The UK security services should be allowed to retain the right to gather communications data but only if the current laws are drawn up "from scratch", a terror watchdog recommends.
The report by David Anderson QC, entitled A Question Of Trust, described the current surveillance laws as "undemocratic and unnecessary" and urged new laws covering how security services monitor people's phone and internet records.
He called for a "comprehensive" review of the laws, included several recommendations on how to replace the Regulation of Investigatory Powers Act 2000 (RIPA) and the dozens of other statutes authorising the collection of communications data.
Anderson suggests UK intelligence agencies should be able to keep the power to collect bulk communications data in the interest of public safety and top combat serious crime, but judges – rather than ministers such as Home Secretary Theresa May– should be the ones who issue the warrants.
The report added ministers' role in acquiring warrants should be limited to the interests of national security only.
The 373-page report was published in response to the surveillance revelations revealed by NSA whistleblower Edward Snowden two years ago and after the then coalition government rushed emergency surveillance laws through Parliament last year.
Anderson said: "Modern communications networks can be used by the unscrupulous for purposes ranging from cyber-attack, terrorism and espionage to fraud, kidnap and child sexual exploitation. A successful response to these threats depends on entrusting public bodies with the powers they need to identify and follow suspects in a borderless online world.
"But trust requires verification. Each intrusive power must be shown to be necessary, clearly spelled out in law, limited in accordance with international human rights standards and subject to demanding and visible safeguards.
"The current law is fragmented, obscure, under constant challenge and variable in the protections that it affords the innocent. It is time for a clean slate. This report aims to help Parliament achieve a world-class framework for the regulation of these strong and vital powers."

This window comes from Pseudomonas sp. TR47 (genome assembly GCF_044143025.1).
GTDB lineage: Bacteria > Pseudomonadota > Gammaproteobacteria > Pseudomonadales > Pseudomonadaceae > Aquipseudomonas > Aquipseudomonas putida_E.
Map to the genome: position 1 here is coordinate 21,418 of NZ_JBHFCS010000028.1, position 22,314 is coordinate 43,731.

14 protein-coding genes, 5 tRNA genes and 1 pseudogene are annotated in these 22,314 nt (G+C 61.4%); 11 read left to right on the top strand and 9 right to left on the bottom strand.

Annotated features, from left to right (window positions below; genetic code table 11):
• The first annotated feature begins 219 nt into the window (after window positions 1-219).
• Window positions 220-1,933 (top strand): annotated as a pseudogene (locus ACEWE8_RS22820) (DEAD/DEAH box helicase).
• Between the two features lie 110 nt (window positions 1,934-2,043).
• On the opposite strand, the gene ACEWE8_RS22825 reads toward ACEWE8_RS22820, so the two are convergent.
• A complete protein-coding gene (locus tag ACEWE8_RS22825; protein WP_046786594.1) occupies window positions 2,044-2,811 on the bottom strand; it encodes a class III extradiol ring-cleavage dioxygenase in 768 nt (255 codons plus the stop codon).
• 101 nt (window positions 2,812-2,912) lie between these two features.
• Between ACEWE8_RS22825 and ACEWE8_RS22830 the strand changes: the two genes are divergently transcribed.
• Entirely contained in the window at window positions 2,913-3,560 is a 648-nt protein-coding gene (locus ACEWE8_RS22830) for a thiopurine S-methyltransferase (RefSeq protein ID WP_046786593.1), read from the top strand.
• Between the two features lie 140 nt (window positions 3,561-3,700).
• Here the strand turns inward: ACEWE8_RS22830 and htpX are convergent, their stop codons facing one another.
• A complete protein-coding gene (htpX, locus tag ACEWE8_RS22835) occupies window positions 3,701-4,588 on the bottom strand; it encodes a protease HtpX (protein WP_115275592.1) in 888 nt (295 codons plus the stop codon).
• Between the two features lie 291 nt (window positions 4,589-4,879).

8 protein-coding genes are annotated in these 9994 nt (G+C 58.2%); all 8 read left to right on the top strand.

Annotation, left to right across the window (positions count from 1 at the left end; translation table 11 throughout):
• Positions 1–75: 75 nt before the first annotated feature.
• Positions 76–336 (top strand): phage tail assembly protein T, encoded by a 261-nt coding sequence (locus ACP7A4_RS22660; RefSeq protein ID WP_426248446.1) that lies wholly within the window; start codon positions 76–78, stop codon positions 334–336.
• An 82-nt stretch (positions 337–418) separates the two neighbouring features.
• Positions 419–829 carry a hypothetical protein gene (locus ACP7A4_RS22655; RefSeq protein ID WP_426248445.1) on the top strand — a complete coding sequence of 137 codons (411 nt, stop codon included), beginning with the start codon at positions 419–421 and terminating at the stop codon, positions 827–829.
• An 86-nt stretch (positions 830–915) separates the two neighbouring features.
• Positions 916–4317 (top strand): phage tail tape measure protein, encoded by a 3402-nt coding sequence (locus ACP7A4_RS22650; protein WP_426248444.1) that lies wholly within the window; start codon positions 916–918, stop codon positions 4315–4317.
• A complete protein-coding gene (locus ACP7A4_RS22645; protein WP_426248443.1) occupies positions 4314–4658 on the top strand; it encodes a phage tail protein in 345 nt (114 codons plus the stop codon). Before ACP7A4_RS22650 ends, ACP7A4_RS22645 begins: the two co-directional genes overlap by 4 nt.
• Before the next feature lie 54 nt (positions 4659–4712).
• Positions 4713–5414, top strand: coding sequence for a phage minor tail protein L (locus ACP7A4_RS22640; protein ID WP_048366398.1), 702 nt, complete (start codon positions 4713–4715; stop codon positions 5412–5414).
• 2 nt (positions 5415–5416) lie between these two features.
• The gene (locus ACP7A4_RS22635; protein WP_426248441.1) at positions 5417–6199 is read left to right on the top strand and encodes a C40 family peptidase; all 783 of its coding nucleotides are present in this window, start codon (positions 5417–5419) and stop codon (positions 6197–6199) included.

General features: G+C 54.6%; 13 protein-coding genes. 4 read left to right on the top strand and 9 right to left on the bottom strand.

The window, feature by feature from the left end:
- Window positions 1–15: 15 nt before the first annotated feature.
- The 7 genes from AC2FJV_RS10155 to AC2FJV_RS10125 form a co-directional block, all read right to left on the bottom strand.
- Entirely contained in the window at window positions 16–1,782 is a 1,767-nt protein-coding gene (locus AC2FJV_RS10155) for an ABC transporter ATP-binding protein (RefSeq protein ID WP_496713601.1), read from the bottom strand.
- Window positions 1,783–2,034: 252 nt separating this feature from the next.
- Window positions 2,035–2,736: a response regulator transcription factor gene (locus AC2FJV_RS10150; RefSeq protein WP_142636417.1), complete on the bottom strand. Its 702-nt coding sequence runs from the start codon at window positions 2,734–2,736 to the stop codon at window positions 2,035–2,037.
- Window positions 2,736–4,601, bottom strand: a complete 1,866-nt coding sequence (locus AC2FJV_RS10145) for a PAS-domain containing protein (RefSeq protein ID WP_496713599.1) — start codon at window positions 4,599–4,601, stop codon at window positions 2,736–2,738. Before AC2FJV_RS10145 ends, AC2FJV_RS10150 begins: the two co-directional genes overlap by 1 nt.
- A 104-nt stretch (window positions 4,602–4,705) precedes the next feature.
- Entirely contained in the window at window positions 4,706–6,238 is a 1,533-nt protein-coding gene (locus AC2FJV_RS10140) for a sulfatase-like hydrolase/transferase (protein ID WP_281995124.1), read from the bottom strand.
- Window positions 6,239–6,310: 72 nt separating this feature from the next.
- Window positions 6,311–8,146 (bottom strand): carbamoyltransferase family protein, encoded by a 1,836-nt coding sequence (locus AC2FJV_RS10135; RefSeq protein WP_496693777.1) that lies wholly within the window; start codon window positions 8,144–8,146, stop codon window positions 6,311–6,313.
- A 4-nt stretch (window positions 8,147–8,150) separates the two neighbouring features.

One of the main changes in the report suggests that all warrants should be judicially authorised by new body the Independent Surveillance and Intelligence Commission – rather than ministers – a move which looks to be met with opposition by Westminster following the Tories' push for the new laws after they were opposed by their former coalition partners the Lib Dems.
The new laws were described as a "turbo-charged snooper's chart" by former Lib Dem leader Nick Clegg.
Anderson also recommends the definition of communications data – currently described as the who, when and how but not the content of an email or phone call – should be "reviewed, clarified and brought up to date" as well as supervision of its use.
He said that agencies should be allowed to continue "bulk collection" of intercepted material but only if "strict additional safeguards" be introduced.
Anderson added: "RIPA, obscure since its inception, has been patched up so many times as to make it incomprehensible to all but a tiny band of initiates. A multitude of alternative powers, some of them without statutory safeguards, confuse the picture further. This state of affairs is undemocratic, unnecessary and – in the long run – intolerable."
Speaking to the Commons following the publication of the report, May said the government will publish a draft surveillance bill in the autumn, with the intention of a proper bill being introduced by early next year.
It is not known how many of the recommendations – if any – in the report the draft bill will implement, including that May be stripped of her power to authorise snooping on e-mails and phone calls.
Eric King, deputy director of campaign group Privacy International, said: "The message cannot be clearer: wholesale reform of Britain's surveillance laws is needed. Not some tweaks, or a change here and there, but full root and branch reform. Our system of governance and oversight hasn't worked. It took Edward Snowden, a whistleblower from another country, to shine a light on what was being done in our name, and get us to where we are today.
"We now need to start again, debate and discuss every aspect of the vast and incredibly intrusive powers we provide the police and intelligence agencies. David Anderson's strong recommendations for improvement are the first step towards reform, and now the burden is on the government, Parliament and civil society to ensure that reforms go further and ensure that once and for all, our police and intelligence agencies are brought under the rule of law."